I think of a writer like John Green (whose Nerdfighter "Happy Dance" made me tear up for some weird reason) who was training to be a minister of some sort at one point, and people like Maureen Johnson and Sara Zarr and the myriad others whose work has been sharply criticized for language or content and banned. I wonder if anyone ever really feels just a little like they deserve the slap on the wrist for their book content... I mean, it follows if we believe that we really are Examples to the Young...

I don't know. I am so anti-smoking, it's not even funny. But I also don't really expect teens to pick up on a habit someone from who is a.) old, b.) scary c.)and in a book, for goodness sakes.

What struck me even harder is that an underage character in the novel has a drink ... and my editor didn't say a word. Not one.

What strange mortals we be. What strange morals have we.

Don't mind me, though, I'm still having a lot of "hmm" moments from my last editorial letter. My editor's mind works so differently than mine, and that's why I love her. She's given me lots and lots to think about.


Aaaaargh!!!!
Oh, now this is painful... Knight Rider... lives. What is it with resurrecting every single bad sci-fi show from my childhood? Somewhere, someone is reshooting Automan. *Shudder.*

11 comments:

Kelly said...

Boy, that's going to be a booknerd household! I think it's wonderful :)

The funny thing about book covers...I've always disliked the Ruby ones like the one you pictured here. I understand it's a good cover--the movement is particularly strong--but I don't like the colors at all.

I think my favorites are the Inkheart series. I like that faux gilt, "fancy book" thing when I think like my tween girl self. As an adult, I don't like covers at all and take off the jackets at the first opportunity.

TadMack said...

Interestingly enough, I don't like MY cover, even though its colorful and very Art Deco -- and I'd definitely agree I liked the Ruby one more on technical design points than my middle grade self picking it up to read it. I'm not a book-by-cover judge much anyway; I tend to be a flyleaf person. Since editors write those most of the time, not authors, that can be a dicey way to make a book choice, too!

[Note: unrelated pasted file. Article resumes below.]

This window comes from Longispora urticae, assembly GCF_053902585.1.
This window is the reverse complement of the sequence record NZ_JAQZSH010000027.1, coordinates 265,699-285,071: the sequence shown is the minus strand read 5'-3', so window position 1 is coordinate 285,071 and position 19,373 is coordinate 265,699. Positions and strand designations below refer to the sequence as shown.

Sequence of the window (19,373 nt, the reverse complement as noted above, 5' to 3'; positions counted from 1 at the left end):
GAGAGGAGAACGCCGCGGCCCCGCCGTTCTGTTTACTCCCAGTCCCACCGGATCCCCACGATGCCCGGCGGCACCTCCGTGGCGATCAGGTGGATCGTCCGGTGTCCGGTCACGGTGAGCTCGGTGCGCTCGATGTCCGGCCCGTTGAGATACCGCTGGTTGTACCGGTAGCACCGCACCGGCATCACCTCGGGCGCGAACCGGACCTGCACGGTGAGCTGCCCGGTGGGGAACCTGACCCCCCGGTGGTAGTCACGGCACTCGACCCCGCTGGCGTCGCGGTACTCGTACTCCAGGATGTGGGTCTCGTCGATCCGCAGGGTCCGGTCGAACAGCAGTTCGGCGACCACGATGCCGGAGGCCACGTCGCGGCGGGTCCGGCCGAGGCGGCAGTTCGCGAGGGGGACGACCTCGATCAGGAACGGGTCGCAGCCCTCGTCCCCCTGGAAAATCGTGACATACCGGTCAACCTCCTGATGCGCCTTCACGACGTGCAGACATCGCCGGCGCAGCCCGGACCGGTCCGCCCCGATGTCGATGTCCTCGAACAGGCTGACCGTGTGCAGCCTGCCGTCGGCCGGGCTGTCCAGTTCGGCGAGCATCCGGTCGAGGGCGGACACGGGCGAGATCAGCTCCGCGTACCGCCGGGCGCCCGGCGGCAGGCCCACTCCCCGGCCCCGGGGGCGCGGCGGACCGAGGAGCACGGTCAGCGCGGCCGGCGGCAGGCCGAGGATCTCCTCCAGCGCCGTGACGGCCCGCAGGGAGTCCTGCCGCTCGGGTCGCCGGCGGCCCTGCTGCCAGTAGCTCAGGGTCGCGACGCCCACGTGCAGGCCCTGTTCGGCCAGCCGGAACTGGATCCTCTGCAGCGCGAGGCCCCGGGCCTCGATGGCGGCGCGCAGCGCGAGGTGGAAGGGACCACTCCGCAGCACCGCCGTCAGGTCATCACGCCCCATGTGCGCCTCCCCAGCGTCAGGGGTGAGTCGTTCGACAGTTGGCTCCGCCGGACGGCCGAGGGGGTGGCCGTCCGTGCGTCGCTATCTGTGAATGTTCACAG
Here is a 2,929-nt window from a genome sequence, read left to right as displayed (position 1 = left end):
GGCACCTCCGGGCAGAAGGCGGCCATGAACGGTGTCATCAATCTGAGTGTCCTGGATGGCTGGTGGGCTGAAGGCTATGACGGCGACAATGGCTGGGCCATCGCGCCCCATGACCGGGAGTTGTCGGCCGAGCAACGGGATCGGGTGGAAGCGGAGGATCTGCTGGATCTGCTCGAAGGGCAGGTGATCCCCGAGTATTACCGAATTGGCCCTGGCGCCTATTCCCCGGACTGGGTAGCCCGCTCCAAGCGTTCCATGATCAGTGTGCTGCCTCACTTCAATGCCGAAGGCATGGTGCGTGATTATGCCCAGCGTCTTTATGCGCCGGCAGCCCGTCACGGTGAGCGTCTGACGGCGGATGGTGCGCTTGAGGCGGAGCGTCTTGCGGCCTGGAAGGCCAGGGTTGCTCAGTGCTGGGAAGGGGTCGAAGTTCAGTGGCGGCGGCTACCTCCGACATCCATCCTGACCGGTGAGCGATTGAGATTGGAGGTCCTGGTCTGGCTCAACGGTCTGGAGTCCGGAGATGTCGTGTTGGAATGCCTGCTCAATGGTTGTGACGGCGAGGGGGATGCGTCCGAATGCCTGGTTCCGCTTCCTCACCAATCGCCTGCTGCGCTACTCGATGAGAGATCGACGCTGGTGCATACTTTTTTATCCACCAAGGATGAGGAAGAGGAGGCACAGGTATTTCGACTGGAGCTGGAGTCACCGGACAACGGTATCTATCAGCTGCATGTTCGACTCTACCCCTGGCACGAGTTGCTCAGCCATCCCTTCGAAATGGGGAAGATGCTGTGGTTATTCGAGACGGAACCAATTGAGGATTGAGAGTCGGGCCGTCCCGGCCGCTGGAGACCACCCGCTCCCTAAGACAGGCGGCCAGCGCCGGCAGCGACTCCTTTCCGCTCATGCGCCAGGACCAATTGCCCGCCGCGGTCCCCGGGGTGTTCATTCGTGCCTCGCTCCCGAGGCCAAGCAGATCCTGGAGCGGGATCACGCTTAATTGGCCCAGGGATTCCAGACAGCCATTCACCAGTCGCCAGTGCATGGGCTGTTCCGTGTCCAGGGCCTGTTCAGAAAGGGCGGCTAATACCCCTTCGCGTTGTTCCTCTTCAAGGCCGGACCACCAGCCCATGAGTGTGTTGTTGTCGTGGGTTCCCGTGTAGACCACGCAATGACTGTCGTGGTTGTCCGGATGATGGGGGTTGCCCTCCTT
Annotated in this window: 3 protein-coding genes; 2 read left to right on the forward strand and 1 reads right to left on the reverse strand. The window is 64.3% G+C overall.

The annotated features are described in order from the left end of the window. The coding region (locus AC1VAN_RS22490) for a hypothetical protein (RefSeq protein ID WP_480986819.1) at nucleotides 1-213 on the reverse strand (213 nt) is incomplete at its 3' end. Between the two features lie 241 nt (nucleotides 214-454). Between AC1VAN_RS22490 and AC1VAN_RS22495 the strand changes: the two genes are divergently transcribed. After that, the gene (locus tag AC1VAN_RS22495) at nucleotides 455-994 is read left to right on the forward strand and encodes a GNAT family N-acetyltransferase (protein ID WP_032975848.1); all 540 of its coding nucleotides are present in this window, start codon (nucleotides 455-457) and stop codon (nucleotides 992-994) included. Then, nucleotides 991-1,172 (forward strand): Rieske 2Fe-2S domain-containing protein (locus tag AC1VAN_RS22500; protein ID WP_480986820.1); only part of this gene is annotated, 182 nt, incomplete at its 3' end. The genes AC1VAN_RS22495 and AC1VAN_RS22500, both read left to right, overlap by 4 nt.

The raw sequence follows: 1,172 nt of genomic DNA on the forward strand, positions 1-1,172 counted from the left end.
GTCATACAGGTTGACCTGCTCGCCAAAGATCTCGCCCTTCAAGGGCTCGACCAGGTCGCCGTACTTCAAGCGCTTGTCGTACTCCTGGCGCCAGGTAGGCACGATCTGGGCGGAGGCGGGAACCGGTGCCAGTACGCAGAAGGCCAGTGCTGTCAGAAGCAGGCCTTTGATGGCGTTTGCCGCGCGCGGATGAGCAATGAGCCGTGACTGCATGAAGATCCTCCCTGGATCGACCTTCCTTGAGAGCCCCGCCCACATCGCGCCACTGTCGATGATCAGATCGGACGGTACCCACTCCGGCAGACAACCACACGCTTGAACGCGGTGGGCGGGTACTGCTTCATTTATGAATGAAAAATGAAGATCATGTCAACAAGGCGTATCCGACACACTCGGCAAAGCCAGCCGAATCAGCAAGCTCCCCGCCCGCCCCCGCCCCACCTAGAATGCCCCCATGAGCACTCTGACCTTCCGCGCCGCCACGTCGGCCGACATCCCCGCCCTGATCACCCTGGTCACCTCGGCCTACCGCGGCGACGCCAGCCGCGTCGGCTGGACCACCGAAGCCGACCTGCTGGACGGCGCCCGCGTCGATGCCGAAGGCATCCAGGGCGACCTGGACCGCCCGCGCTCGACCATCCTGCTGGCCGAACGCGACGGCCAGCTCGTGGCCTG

And, like you, I remove all covers from hardbacks ASAP!

divatobe said...

When I move, the first thing I do is get a library card and having worked in libraries for five years, I don't think that's nerdy at all. !

I love the idea of an author fee at the library--at the rate I read books (for free), it would be nice if the author benefited.

Isn't it sad that we might walk by a fabulous book because we don't like the cover? But I will admit, I won't even pick up some books because I dislike the font or the colour. Ridiculous, I know.

Alkelda the Gleeful said...

"What is it with resurrecting every single bad sci-fi show from my childhood?"

I just want my Wonder Woman movie. Of course, I want it to be written by Joss Whedon, and I want Gina Torres to be Diana Prince. Is that so much to ask???

TadMack said...

LOOK, Chica, they're doing The Bionic Woman. What more can you ask for?!

Sara Z. said...

I sometimes might feel a tiny bit conflicted when it comes to writing about characters doing something that I think is Wrong or Not Ideal, but it's one of those "serve the story" things and I do think about context a LOT. When it comes to the iffier stuff, context is king, IMHO. And really, I have not received a single direct complaint about the content in Story of a Girl. A few comments like, "Oh, I couldn't use it in my class, but I think it's great" type of things but nothing horrified.